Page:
Health Canada has notified the International Rice Research Institute that it has no objection to the food use of Provitamin A Biofortified Rice Event GR2E (Golden Rice). The Department conducted a comprehensive assessment of this rice event according to its Guidelines for the Safety Assessment of Novel Foods.

Last Updated: Oct. 12, 2021
Date Published: Mar. 14, 2018
Organization: Health Canada
Formats: HTML
Keywords:  novel foods, Provitamin A Biofortified Rice, Event GR2E, Golden Rice, International Rice Research, food safety assessment
Federal

Health Canada has notified RiceTec Inc. that it has no objection to the food use of herbicide tolerant rice line RTC1. The Department conducted a comprehensive assessment of this rice line according to its Guidelines for the Safety Assessment of Novel Foods.

Last Updated: Oct. 12, 2021
Date Published: Apr. 20, 2021
Organization: Health Canada
Formats: HTML
Keywords:  Novel food, Imidazolinone Herbicide Tolerant Rice, RTC1, food sfaety assessment
Federal

Arsenic is a natural element found widely in the earth's crust. It may be found in some drinking water supplies, including wells. Exposure to high levels of arsenic can cause health effects.

Last Updated: Sep. 26, 2022
Date Published: May 18, 2017
Organization: Health Canada
Formats: HTML
Keywords:  Arsenic, arsenic in drinking-water, exposure to arsenic, health effects
Federal

Health Canada has notified BASF that it has no objection to the food use of rice expressing endogenous acetyl-coenzyme A carboxylase (ACCase) containing a single amino acid mutation which confers tolerance to the aryloxyphenoxypropionate (FOP) and cyclohexanediones (DIM) group of herbicides used to control grass weeds. The Department conducted a comprehensive assessment of this rice event according to its Guidelines for the Safety Assessment of Novel Foods.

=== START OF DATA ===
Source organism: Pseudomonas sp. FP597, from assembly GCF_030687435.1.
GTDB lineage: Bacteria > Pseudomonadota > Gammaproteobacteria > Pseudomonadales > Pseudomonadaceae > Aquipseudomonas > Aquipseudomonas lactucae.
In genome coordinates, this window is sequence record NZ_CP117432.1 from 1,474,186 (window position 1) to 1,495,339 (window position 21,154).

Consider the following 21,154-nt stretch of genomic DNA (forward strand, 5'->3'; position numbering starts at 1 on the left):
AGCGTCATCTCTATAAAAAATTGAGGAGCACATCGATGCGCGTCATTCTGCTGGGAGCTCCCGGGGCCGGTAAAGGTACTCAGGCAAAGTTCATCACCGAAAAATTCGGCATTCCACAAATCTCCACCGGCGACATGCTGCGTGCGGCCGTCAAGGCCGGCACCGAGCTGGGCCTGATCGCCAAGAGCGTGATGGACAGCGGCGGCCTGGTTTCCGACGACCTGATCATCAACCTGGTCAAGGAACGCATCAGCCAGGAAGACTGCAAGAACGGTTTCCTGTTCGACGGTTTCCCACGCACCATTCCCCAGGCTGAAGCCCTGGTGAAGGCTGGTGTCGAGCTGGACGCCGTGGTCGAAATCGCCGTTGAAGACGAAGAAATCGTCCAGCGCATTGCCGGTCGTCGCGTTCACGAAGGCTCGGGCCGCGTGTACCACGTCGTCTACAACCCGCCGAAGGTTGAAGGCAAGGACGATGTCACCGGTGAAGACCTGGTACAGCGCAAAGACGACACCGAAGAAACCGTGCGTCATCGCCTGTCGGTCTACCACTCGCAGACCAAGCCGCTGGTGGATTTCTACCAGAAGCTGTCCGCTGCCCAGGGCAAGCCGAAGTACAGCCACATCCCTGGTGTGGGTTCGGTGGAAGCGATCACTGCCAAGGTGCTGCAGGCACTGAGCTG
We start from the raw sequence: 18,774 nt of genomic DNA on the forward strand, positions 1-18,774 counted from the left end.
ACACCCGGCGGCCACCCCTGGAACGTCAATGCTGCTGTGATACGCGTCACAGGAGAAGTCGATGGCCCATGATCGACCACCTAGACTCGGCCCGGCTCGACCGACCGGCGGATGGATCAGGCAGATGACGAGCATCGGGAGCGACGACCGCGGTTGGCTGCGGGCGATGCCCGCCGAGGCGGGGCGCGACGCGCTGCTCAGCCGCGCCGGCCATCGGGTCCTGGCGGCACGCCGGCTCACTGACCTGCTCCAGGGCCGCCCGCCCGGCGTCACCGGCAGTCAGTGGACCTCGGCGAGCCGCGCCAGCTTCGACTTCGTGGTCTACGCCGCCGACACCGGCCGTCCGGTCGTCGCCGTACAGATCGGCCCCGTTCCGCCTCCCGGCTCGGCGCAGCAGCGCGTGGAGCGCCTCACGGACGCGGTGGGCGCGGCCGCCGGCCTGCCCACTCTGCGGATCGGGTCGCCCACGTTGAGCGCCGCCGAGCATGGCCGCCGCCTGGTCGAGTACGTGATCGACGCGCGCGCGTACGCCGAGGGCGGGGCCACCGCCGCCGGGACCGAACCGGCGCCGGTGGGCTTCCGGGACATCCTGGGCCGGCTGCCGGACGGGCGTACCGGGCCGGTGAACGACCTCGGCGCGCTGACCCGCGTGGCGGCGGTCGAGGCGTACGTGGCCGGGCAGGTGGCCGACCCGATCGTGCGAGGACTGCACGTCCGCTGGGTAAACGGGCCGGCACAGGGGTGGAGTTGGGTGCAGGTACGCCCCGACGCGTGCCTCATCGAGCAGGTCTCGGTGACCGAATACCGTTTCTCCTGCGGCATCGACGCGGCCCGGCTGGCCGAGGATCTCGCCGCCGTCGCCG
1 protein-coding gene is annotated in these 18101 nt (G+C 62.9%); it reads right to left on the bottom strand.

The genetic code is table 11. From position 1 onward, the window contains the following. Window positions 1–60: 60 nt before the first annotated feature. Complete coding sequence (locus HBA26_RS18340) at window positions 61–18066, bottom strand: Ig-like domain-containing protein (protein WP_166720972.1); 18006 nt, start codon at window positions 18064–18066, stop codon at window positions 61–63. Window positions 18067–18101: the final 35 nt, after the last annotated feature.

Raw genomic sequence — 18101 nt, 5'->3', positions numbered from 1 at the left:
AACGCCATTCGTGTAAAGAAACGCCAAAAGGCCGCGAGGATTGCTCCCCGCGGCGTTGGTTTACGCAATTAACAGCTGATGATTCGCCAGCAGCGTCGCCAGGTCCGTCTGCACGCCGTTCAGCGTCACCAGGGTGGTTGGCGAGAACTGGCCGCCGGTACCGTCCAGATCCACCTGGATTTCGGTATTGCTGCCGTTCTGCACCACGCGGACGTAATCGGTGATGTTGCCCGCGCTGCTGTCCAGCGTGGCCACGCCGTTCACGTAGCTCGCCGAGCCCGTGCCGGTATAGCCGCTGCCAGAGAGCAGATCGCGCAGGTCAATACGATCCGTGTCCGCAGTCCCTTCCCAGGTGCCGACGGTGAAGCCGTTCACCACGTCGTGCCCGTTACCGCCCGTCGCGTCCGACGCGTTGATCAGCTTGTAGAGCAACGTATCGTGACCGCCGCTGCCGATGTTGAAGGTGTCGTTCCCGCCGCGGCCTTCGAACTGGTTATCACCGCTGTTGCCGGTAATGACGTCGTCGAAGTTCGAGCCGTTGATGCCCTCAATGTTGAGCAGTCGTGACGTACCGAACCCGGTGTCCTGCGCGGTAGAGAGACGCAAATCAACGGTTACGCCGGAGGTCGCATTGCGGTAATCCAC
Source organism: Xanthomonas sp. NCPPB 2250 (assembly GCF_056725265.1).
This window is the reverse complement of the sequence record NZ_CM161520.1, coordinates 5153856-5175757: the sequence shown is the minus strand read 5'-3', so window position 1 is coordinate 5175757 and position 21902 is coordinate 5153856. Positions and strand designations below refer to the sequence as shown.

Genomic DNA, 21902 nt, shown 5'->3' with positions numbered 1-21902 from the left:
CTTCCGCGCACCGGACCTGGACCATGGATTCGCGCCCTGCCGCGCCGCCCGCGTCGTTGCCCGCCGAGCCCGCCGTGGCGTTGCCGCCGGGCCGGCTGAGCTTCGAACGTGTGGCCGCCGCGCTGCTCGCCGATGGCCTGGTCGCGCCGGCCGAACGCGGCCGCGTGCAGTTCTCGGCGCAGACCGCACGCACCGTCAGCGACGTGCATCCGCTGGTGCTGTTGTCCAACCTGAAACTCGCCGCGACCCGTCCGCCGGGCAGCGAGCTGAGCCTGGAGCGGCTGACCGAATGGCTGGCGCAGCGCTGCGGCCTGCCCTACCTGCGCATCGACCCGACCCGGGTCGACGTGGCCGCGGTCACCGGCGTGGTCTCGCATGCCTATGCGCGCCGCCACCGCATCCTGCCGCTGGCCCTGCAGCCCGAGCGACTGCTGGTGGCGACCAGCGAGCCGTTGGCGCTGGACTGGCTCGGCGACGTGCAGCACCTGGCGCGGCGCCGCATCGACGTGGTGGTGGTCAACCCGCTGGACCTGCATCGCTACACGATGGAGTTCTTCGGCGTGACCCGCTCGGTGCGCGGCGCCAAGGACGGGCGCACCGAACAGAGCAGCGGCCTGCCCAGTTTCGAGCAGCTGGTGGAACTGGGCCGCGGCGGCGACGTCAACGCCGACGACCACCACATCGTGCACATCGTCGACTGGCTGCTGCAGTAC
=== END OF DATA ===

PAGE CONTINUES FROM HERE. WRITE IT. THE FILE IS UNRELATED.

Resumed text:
Last Updated: Oct. 6, 2021
Date Published: Sep. 6, 2017
Organization: Health Canada
Formats: HTML
Keywords:  Novel Food, Herbicide-Tolerant Rice, HPHI2 Event, Provisia®, BASF, single amino acid mutation, tolerance to the aryloxyphenoxypropionate, FOP, cyclohexanediones
Federal

Information on human biomonitoring of arsenic in Canada with results from the Canadian Health Measures Survey.

Last Updated: Sep. 26, 2022
Date Published: Mar. 1, 2022
Organization: Health Canada
Formats: HTML
Keywords:  Arsenic, human biomonitoring, naturally occurring element, exposure to arsenic, drinking water, soil, air
Federal

Food contaminants and other adulterating substances are chemicals that may be present in foods at levels that could impact the overall safety and/or quality of foods. These substances can either be inadvertently present in foods or in some cases intentionally added for fraudulent purposes. Establishing maximum levels (MLs) is a form of risk management that may be employed to reduce exposure to a particular chemical contaminant in foods.

Last Updated: Oct. 15, 2021
Date Published: Jun. 11, 2019
Organization: Health Canada
Formats: HTML
Keywords:  maximum levels, chemical contaminants, add a maximum, inorganic arsenic, rice-based foods, infants, young children, food contaminants, adulterating substances